• After your account has been configured for a default VPC, all future resource launches, including instances launched via Auto Scaling, will be placed in your default VPC.

  • Network interfaces can only be attached to instances residing in the same Availability Zone. Network interfaces can only be attached to instances in the same VPC as the interface.

  • Yes. Peering connections can be created with VPCs in different regions. Inter-region VPC peering is available globally in all commercial regions (excluding China).

  • No. Peered VPCs must have non-overlapping IP ranges.

  • No. “Edge to Edge routing” isn’t supported in Amazon VPC.

  • No. Traffic between instances in peered VPCs remains private and isolated – similar to how traffic between two instances in the same VPC is private and isolated.

  • Transitive peering relationships are not supported.

  • Network Load Balancers, AWS PrivateLink and Elastic File System cannot be used over Inter-Region VPC Peering.

  • Amazon Virtual Private Cloud (VPC) ClassicLink allows EC2 instances in the EC2-Classic platform to communicate with instances in a VPC using private IP addresses.

  • The EC2-Classic instance does not become a member of the VPC. It becomes a member of the VPC Security Group that was associated with the instance. All the rules and references to the VPC Security Group apply to communication between instances in EC2-Classic instance and resources within the VPC.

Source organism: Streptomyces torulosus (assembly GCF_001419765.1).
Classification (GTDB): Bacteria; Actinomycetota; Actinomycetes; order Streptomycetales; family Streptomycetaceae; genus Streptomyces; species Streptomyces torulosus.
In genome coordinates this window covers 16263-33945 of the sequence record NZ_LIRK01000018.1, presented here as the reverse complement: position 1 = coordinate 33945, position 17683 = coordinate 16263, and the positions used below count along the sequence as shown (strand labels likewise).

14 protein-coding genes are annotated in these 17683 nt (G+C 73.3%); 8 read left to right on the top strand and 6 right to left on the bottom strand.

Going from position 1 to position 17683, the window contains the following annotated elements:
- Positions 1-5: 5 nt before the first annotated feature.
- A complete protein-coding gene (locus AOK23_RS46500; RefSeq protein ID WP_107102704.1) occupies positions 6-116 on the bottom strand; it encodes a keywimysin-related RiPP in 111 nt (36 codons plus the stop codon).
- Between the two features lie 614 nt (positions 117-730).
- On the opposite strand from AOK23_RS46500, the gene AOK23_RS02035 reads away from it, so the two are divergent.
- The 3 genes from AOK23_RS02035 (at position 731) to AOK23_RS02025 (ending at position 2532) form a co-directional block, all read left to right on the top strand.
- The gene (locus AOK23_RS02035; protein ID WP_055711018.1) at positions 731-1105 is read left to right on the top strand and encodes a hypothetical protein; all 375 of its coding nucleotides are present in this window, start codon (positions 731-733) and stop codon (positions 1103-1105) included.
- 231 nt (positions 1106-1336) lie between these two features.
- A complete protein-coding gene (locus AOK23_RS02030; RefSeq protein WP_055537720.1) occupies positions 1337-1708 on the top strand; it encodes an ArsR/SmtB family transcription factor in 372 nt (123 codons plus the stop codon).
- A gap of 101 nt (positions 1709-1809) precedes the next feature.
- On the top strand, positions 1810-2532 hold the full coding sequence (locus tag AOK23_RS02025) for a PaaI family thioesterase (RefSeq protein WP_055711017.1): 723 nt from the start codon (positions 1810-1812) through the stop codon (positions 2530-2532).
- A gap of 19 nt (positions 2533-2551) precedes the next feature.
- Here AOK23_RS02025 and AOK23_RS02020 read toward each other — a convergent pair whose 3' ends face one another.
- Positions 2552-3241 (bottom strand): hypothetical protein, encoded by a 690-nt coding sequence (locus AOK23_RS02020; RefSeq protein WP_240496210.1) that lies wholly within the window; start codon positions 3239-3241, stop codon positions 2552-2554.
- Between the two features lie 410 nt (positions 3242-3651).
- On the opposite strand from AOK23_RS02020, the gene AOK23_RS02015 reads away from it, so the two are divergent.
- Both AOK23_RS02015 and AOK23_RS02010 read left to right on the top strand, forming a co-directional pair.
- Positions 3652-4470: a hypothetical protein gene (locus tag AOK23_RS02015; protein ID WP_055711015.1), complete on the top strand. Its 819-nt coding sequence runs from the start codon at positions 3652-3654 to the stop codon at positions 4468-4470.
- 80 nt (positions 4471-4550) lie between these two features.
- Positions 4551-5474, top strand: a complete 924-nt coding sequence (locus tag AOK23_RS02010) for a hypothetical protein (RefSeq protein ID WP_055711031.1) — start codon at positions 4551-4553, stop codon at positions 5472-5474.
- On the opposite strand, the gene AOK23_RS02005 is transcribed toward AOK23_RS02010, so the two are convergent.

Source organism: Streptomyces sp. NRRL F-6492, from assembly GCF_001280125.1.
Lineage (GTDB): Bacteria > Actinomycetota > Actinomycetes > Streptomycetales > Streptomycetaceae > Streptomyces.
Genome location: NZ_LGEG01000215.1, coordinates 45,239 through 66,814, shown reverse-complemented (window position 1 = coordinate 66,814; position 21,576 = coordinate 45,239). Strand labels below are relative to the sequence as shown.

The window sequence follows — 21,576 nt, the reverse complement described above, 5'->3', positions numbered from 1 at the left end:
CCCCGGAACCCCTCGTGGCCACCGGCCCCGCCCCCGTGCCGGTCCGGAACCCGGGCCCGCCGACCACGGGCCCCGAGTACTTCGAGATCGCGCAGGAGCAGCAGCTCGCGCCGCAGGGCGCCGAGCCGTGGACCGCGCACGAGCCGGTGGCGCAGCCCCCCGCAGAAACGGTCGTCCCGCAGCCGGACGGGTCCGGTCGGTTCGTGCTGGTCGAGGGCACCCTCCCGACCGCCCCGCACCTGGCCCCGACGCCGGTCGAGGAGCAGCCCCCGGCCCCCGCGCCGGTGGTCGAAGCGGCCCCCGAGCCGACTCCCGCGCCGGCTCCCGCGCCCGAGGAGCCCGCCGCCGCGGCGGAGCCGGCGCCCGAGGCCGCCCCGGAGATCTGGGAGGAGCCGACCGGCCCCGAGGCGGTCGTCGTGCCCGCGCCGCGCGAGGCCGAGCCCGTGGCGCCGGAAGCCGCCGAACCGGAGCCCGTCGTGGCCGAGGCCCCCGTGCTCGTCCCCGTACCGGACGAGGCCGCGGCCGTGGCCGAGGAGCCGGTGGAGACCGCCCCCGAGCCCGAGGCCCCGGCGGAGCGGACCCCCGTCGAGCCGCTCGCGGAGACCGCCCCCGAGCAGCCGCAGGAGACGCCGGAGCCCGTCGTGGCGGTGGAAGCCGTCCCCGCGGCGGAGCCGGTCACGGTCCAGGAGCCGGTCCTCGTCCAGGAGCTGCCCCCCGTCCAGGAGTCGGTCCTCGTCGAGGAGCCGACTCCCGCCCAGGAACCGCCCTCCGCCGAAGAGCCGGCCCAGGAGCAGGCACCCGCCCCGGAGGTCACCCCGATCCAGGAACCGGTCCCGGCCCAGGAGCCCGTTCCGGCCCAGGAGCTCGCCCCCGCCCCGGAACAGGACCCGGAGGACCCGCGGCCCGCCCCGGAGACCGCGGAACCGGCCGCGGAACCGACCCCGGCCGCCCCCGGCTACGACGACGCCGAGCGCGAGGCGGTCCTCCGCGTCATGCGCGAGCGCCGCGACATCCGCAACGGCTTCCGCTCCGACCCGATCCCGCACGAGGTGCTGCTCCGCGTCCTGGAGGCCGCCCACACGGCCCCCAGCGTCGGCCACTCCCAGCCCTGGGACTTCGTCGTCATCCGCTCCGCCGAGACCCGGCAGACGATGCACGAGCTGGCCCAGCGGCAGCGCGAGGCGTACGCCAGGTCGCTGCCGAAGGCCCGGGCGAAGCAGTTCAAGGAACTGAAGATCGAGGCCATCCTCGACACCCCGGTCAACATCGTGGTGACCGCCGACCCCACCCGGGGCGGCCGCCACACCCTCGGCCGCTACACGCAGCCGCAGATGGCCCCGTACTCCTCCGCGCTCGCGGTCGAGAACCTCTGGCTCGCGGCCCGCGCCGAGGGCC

• AWS PrivateLink enables customers to access services hosted on AWS in a highly available and scalable manner, while keeping all the network traffic within the AWS network.

  • As a service user, you will need to create interface type VPC endpoints for services that are powered by PrivateLink. These service endpoints will appear as Elastic Network Interfaces (ENIs) with private IPs in your VPCs. Once these endpoints are created, any traffic destined to these IPs will get privately routed to the corresponding AWS services. As a service owner, you can onboard your service to AWS PrivateLink by establishing a Network Load Balancer (NLB) to front your service and create a PrivateLink service to register with the NLB. Your customers will be able to establish endpoints within their VPC to connect to your service after you whitelisted their accounts and IAM roles.

  • Bring Your Own IP (BYOIP) enables customers to move all or part of their existing publicly routable IPv4 address space to AWS for use with their AWS resources. Customers will continue to own the IP range, however, AWS will take over its advertisement on the internet. Customers can create Elastic IPs from the IP space they bring to AWS and use them with EC2 instances, NAT Gateways, and Network Load Balancers.

  • You can bring a maximum of five IP ranges to your account.

Reference: Amazon VPC FAQs